Massachusetts the Commonwealth of Massachusetts, is the most populous state in the New England region of the northeastern United States. It borders on the Atlantic Ocean to the east, the states of Connecticut and Rhode Island to the south, New Hampshire and Vermont to the north, New York to the west; the state is named after the Massachusett tribe, which once inhabited the east side of the area, is one of the original thirteen states. The capital of Massachusetts is Boston, the most populous city in New England. Over 80% of Massachusetts's population lives in the Greater Boston metropolitan area, a region influential upon American history and industry. Dependent on agriculture and trade, Massachusetts was transformed into a manufacturing center during the Industrial Revolution. During the 20th century, Massachusetts's economy shifted from manufacturing to services. Modern Massachusetts is a global leader in biotechnology, higher education and maritime trade. Plymouth was the site of the second colony in New England after Popham Colony in 1607 in what is now Maine.
Plymouth was founded in 1620 by passengers of the Mayflower. In 1692, the town of Salem and surrounding areas experienced one of America's most infamous cases of mass hysteria, the Salem witch trials. In 1777, General Henry Knox founded the Springfield Armory, which during the Industrial Revolution catalyzed numerous important technological advances, including interchangeable parts. In 1786, Shays' Rebellion, a populist revolt led by disaffected American Revolutionary War veterans, influenced the United States Constitutional Convention. In the 18th century, the Protestant First Great Awakening, which swept the Atlantic World, originated from the pulpit of Northampton preacher Jonathan Edwards. In the late 18th century, Boston became known as the "Cradle of Liberty" for the agitation there that led to the American Revolution; the entire Commonwealth of Massachusetts has played a powerful commercial and cultural role in the history of the United States. Before the American Civil War, Massachusetts was a center for the abolitionist and transcendentalist movements.
In the late 19th century, the sports of basketball and volleyball were invented in the western Massachusetts cities of Springfield and Holyoke, respectively. In 2004, Massachusetts became the first U. S. state to recognize same-sex marriage as a result of the decision in Goodridge v. Department of Public Health by the Massachusetts Supreme Judicial Court. Many prominent American political dynasties have hailed from the state, including the Adams and Kennedy families. Harvard University in Cambridge is the oldest institution of higher learning in the United States, with the largest financial endowment of any university, Harvard Law School has educated a contemporaneous majority of Justices of the Supreme Court of the United States. Kendall Square in Cambridge has been called "the most innovative square mile on the planet", in reference to the high concentration of entrepreneurial start-ups and quality of innovation which have emerged in the vicinity of the square since 2010. Both Harvard University and the Massachusetts Institute of Technology in Cambridge, have been ranked among the most regarded academic institutions in the world.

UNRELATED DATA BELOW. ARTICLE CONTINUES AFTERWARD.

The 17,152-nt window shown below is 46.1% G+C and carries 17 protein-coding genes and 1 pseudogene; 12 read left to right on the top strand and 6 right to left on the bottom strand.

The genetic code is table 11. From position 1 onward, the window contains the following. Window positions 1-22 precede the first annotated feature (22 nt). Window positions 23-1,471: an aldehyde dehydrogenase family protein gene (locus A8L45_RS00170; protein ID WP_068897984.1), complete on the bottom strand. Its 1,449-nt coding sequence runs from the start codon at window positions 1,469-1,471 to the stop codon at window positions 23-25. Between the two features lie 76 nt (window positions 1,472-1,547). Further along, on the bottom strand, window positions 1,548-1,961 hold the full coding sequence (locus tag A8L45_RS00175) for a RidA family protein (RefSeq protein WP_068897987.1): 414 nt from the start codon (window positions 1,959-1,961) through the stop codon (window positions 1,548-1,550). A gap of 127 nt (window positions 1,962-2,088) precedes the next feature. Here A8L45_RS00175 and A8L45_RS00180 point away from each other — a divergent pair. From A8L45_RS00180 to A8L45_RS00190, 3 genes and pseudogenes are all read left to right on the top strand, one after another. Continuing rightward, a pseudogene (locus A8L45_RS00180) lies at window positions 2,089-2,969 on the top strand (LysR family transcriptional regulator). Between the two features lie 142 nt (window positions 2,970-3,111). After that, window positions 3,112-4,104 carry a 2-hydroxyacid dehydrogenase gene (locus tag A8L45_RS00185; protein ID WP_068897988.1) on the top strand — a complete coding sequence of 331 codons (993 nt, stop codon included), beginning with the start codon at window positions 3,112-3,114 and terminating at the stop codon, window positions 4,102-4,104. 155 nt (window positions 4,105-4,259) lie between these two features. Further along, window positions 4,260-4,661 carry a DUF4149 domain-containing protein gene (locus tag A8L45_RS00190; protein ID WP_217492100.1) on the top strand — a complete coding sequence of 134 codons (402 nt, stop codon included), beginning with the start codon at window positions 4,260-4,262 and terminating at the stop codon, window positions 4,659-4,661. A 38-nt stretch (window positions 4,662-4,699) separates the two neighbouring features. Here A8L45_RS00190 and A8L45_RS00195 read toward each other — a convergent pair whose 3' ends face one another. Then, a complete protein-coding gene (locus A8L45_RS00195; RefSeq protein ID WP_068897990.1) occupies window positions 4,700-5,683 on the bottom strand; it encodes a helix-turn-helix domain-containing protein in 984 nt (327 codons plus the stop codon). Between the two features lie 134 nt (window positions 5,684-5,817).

Massachusetts' public-school students place among the top tier in the world in academic performance, the state has been ranked as one of the top states in the United States for citizens to live in, as well as one of the most expensive. The Massachusetts Bay Colony was named after the indigenous population, the Massachusett derived from a Wôpanâak word muswach8sut, segmented as mus "big" + wach8 "mountain" + -s "diminutive" + -ut "locative", it has been translated as "near the great hill", "by the blue hills", "at the little big hill", or "at the range of hills", referring to the Blue Hills, or in particular the Great Blue Hill, located on the boundary of Milton and Canton. Alternatively, Massachusett has been represented as Moswetuset—from the name of the Moswetuset Hummock in Quincy, where Plymouth Colony commander Myles Standish, hired English military officer, Squanto, part of the now disappeared Patuxet band of the Wampanoag peoples, met Chief Chickatawbut in 1621; the official name of the state is the "Commonwealth of Massachusetts".
While this designation is part of the state's official name, it has no practical implications. Massachusetts has powers within the United States as other states, it may have been chosen by John Adams for the second draft of the Massachusetts Constitution because unlike the word "state", "commonwealth" at the time had the connotation of a republic, in contrast to the monarchy the former American colonies were fighting against. Massachusetts was inhabited by tribes of the Algonquian language family such as the Wampanoag, Nipmuc, Pocomtuc and Massachusett. While cultivation of crops like squash and corn supplemented their diets, these tribes were dependent on hunting and fishing for most of their food. Villages consisted of lodges called wigwams as well as longhouses, tribes were led by male or female elders known as sachems. In the early 1600s, after contact had been made with Europeans, large numbers of the indigenous peoples in the northeast of what is now the United States were killed by virgin soil epidemics such as smallpox, measles and leptospirosis.